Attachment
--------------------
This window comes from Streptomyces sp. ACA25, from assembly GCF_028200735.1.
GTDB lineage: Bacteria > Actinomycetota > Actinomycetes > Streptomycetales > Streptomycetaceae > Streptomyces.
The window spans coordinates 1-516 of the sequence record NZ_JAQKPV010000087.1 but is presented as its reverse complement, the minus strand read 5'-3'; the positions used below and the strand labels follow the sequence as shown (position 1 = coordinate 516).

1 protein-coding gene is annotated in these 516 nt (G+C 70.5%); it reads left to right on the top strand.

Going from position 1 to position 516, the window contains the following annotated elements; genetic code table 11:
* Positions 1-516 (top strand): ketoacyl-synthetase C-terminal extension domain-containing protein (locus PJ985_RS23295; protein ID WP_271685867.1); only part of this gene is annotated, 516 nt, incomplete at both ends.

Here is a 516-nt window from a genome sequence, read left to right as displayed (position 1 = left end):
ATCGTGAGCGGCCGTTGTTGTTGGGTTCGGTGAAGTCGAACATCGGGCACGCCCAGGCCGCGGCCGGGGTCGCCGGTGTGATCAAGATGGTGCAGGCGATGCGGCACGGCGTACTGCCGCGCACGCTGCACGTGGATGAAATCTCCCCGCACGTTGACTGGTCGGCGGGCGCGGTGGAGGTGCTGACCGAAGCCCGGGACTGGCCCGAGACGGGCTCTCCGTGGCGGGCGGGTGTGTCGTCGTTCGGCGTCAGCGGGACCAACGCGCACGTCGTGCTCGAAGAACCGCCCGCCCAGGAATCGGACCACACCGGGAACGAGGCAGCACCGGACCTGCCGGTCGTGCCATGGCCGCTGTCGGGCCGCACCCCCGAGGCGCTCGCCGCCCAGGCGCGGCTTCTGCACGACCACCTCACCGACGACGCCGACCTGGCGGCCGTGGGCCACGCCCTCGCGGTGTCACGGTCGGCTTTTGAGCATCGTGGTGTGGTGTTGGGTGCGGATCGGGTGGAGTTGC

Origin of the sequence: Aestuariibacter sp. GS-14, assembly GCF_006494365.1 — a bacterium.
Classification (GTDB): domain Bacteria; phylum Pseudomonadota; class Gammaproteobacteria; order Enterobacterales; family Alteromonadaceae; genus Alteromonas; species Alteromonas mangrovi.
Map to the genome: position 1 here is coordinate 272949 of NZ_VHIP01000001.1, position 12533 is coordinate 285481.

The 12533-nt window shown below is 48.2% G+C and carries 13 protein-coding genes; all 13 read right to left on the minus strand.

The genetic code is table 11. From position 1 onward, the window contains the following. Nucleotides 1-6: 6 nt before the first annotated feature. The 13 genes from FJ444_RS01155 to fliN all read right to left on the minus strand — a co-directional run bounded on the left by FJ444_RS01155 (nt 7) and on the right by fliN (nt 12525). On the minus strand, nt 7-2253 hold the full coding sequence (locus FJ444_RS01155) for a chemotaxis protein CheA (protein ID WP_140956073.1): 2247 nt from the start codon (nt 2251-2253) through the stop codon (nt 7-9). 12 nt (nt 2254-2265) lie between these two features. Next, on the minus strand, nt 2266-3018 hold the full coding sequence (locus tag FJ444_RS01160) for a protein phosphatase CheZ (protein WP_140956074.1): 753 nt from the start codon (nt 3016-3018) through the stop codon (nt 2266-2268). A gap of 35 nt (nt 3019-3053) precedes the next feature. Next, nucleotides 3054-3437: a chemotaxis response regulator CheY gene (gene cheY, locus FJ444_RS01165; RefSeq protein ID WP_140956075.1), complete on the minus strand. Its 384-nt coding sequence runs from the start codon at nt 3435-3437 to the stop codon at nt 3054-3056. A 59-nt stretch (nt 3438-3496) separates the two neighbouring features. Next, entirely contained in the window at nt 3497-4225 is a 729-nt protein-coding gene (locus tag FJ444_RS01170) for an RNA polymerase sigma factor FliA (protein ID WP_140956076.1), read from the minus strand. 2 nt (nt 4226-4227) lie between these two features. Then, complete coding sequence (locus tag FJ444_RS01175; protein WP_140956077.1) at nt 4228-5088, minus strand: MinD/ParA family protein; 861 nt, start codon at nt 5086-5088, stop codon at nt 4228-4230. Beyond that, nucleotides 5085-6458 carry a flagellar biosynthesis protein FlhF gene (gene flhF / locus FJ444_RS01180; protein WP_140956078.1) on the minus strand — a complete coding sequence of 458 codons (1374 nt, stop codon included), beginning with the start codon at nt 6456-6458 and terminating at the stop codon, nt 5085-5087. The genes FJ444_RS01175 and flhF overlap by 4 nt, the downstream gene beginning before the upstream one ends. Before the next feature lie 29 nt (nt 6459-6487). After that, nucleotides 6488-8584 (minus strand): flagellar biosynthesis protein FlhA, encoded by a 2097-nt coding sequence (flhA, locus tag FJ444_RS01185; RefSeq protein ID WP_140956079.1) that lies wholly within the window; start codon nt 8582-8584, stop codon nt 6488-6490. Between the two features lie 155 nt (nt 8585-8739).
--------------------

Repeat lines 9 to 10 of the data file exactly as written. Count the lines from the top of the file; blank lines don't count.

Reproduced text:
Origin of the sequence: Aestuariibacter sp. GS-14, assembly GCF_006494365.1 — a bacterium.
Classification (GTDB): domain Bacteria; phylum Pseudomonadota; class Gammaproteobacteria; order Enterobacterales; family Alteromonadaceae; genus Alteromonas; species Alteromonas mangrovi.